True, I've now lived in CT for over a dozen years, making it back down to Virginia or points further south now and again. As my site points out, there was no "Wicked Fishahs" where I grew up, and back in Virginia and on the OBX I was just a guy who loved to fish. My accent is Richmond as opposed to Deep South (The Dialect Quiz says I come from either Richmond or Lubbock How Ya'll and Youse Guys Talk). However, move to Connecticut and take the Redneck Quiz, and I certainly qualify.
My friends and co-workers quickly decided I was the biggest redneck they knew (as if they knew a lot). I'm the only guy at work with a truck full of tackle and a Connecticut Carry Defense League sticker on the back, though I'm certainly not the only one in CT. I can state that I am completely past the novelty of winters dumping feet of snow at a time, the taxes and governance suck, and I often wonder just what possessed us to move up here. My kids are totally screwed up between my Southern accent, my wife's British one and whatever they pick up around here. When I do get back down south, I never want to come back up.
Perhaps the best thing living in New England has done is to expose me to whole new realms of fishing. The stripers that were all but disappearing during my high school and college days are back in the Long Island Sound (and we need to work to keep it that way). I had numerous trips this season where we've brought more than a dozen fish in the mid-30" to well over 40" to the side of the Gemma Rose II. Almost all were released to spawn and fight another day. The chopper blues that I chased up and down the OBX during the fall and spring runs are camped out all summer here. Beyond these old favorites, I've had many new opportunities including a chance to land a couple of bluefin as well as chase northern pike, steelhead and king salmon on the fly on a regular basis. Last year I finally gave in and started ice fishing, and I had a BLAST! This season I've fished from Southern Florida to Lake Ontario catching nearly 3 dozen species of fish, and I'm still looking for more.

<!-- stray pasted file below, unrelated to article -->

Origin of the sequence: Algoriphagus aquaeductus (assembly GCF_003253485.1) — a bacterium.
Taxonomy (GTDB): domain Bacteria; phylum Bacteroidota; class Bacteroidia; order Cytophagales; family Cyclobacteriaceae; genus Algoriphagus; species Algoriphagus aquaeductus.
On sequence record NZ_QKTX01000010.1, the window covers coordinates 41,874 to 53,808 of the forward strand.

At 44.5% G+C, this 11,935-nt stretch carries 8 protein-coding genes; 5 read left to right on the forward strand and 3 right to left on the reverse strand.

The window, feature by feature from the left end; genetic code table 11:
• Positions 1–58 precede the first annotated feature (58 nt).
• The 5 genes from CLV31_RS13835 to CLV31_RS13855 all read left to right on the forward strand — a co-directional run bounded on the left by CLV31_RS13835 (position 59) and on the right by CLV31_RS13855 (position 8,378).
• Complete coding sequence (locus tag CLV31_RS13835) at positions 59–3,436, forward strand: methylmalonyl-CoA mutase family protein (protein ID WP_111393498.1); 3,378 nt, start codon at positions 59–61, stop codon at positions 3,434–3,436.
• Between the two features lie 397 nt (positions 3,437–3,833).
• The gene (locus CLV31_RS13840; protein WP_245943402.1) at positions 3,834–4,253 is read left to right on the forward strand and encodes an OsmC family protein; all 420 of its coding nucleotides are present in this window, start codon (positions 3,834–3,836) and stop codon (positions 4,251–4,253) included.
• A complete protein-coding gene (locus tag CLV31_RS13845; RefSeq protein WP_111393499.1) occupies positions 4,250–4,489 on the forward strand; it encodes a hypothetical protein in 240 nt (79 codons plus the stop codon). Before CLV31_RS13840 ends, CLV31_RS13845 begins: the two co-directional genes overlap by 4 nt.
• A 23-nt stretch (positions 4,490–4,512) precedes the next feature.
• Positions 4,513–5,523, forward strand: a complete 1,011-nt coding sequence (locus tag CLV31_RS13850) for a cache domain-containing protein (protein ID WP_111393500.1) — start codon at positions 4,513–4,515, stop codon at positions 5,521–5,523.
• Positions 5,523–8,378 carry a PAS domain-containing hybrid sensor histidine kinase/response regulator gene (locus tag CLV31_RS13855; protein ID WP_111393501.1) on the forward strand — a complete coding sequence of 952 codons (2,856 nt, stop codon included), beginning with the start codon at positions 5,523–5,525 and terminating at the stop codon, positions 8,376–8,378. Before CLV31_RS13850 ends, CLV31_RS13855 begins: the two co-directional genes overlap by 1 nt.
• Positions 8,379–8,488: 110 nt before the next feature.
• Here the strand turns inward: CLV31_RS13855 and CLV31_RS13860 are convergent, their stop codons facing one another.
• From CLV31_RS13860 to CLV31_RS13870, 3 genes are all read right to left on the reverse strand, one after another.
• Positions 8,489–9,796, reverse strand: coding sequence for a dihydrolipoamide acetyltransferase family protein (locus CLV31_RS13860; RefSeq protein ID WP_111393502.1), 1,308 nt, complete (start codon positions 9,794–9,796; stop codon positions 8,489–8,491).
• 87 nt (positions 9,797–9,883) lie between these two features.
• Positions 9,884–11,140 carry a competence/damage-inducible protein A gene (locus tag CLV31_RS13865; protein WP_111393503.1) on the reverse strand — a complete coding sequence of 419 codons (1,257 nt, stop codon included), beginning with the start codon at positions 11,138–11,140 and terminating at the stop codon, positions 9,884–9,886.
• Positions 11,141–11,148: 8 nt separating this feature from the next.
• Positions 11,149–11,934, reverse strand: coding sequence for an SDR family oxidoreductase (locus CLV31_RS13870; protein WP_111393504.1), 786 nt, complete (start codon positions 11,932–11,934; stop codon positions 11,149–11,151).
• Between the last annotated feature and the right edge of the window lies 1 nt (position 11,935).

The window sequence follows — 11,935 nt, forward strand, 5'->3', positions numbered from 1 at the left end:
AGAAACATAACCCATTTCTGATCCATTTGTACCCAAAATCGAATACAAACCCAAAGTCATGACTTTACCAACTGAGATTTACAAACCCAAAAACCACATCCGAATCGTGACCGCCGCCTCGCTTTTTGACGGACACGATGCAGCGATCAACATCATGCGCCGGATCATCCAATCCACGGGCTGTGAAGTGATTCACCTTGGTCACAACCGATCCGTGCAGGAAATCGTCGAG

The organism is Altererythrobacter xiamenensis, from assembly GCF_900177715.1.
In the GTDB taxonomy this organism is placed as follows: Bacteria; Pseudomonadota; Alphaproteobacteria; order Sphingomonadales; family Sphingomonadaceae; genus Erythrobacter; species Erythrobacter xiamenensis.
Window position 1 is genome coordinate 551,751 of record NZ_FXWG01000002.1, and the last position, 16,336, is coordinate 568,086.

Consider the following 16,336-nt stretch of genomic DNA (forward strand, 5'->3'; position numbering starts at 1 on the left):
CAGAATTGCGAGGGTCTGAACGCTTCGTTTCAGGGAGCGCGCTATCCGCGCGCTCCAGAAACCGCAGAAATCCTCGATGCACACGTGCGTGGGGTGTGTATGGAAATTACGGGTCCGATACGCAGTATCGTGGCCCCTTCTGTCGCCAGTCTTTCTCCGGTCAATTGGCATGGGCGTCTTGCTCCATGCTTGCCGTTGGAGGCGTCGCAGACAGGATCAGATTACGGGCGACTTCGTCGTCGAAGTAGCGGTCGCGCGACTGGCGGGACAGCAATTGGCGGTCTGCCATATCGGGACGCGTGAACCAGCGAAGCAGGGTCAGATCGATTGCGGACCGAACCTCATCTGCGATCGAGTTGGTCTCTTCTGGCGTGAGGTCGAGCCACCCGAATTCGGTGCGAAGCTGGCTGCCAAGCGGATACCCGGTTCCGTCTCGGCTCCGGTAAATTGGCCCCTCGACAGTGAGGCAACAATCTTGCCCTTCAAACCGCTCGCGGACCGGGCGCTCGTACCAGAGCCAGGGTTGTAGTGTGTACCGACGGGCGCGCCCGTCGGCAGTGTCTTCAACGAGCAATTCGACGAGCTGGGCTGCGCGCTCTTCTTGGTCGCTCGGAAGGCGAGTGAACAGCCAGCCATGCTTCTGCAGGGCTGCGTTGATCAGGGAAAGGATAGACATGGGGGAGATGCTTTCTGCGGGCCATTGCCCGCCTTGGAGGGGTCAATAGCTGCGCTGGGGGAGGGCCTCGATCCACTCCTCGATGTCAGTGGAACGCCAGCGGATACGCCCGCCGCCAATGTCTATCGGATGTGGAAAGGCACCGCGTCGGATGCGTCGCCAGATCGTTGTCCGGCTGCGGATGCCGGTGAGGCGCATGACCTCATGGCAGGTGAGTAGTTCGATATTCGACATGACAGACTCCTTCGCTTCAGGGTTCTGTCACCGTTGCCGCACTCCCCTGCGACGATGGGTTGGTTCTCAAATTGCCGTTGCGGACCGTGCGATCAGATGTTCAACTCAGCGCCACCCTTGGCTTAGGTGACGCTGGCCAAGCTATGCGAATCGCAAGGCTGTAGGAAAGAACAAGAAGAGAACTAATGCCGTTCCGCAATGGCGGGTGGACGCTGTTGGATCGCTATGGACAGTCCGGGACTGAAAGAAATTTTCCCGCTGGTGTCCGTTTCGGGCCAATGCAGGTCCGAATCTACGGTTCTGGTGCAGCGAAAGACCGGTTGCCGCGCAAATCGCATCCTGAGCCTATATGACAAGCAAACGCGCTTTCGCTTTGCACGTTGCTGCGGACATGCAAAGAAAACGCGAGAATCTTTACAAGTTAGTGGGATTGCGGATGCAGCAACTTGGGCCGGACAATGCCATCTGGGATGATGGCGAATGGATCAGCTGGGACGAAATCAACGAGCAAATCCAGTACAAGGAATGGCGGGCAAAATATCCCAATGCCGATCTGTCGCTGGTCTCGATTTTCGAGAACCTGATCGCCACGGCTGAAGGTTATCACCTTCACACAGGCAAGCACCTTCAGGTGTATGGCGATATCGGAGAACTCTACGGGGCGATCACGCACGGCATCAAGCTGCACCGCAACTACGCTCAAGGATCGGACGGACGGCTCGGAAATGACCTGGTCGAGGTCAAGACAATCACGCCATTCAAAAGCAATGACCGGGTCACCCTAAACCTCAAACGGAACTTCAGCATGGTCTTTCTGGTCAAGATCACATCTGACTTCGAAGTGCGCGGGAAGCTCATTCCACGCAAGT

I'm by no means the best angler or the most experienced out there, but I passionate about the sport and want to share it with as many others as I can. Am I a redneck? Depends on your definition. I think of myself more as a jack of all trades when it comes to fishing, always looking to expand my horizons and cross another adventure off my bucket list.